I should take the time here, I think, to explain to interested readers where the Gazette fits into the 1632 series as a whole, and where other projects in the series stand at the moment.
First, a number of readers have asked me when 1634: The Baltic War will be coming out. That's the direct sequel to 1633, which came out three and a half years ago, in August of 2002. Not surprisingly, many fans of the series have been waiting for it with increasing impatience. Some—though not many, I don't think—have even been irritated by the appearance of other 1632 titles in the interim, such as 1634: The Galileo Affair.
Let me start with the good news, which is that Dave Weber and I will be starting the novel very soon. For the rest, I sympathize with the impatience of readers who've been waiting for it, but I also need to explain the logic of the delay. Yes, there is a logic, it's not simply because either I or Dave Weber forgot about it. The problem, in a nutshell, is that both Dave and I are writers with a lot of work on our hands and a number of other commitments. That means that getting our schedules to match up well enough for the months it takes to do a collaborative novel is . . . not easy. Since we completed 1633, we've had only two windows of opportunity that were long enough to do the trick. The first, in 2003, got taken up with writing Crown of Slaves, a novel that Dave felt was important to the development of his very popular Honor Harrington series. And the second, which was supposed to have been last year, wound up never materializing at all because of a variety of factors.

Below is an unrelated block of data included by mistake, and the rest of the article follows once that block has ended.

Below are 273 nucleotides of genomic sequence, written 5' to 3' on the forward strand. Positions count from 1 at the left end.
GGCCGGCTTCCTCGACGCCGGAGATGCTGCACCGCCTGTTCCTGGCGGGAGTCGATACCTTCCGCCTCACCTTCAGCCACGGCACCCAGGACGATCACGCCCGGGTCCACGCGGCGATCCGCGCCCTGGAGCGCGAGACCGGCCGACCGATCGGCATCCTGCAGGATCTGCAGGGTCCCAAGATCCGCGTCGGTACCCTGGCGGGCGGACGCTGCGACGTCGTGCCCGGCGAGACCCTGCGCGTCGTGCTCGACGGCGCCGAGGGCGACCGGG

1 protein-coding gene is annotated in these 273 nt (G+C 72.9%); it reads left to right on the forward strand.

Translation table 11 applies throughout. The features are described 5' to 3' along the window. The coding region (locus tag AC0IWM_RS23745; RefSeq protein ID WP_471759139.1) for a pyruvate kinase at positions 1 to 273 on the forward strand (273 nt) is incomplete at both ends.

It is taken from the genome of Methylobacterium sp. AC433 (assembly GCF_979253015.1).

So it goes. In the meantime, I saw no reason to tie up the other lines of the story that began with 1632 and have kept them chugging along. One of the most important of those lines—call them "side" lines, if you will, but that's really a misnomer—is the one I began with Andrew Dennis in 1634: The Galileo Affair. Three sequels are planned to Galileo, the first of which Andrew and I now have well underway.
I said that thinking of The Galileo Affair and its sequels as a sideline was a misnomer. In fact, it's nothing of the sort. True, it began as a separate adventure that was, in a sense, a spin-off from 1632 and 1633. But, as will soon enough become obvious, the ramifications of those events in Italy will have a greater and greater impact on the events taking place in Europe as a whole—indeed, the entire world. My problem, at the moment, is that I can't prove it to you without revealing the plots of several books that haven't been published yet. Just . . . take my word for it, please. Trying to determine what's an "important" story and what isn't, in this alternate universe, is a lot trickier than it looks at first glance.
Which is the way I intended things, from the moment I decided to turn 1632 from the stand-alone novel it was originally written to be into a series. Whatever else, I am not going to produce a formulaic series, in which one book succeeds another by simply rehashing the same basic material. The world has more than enough of such series, I think.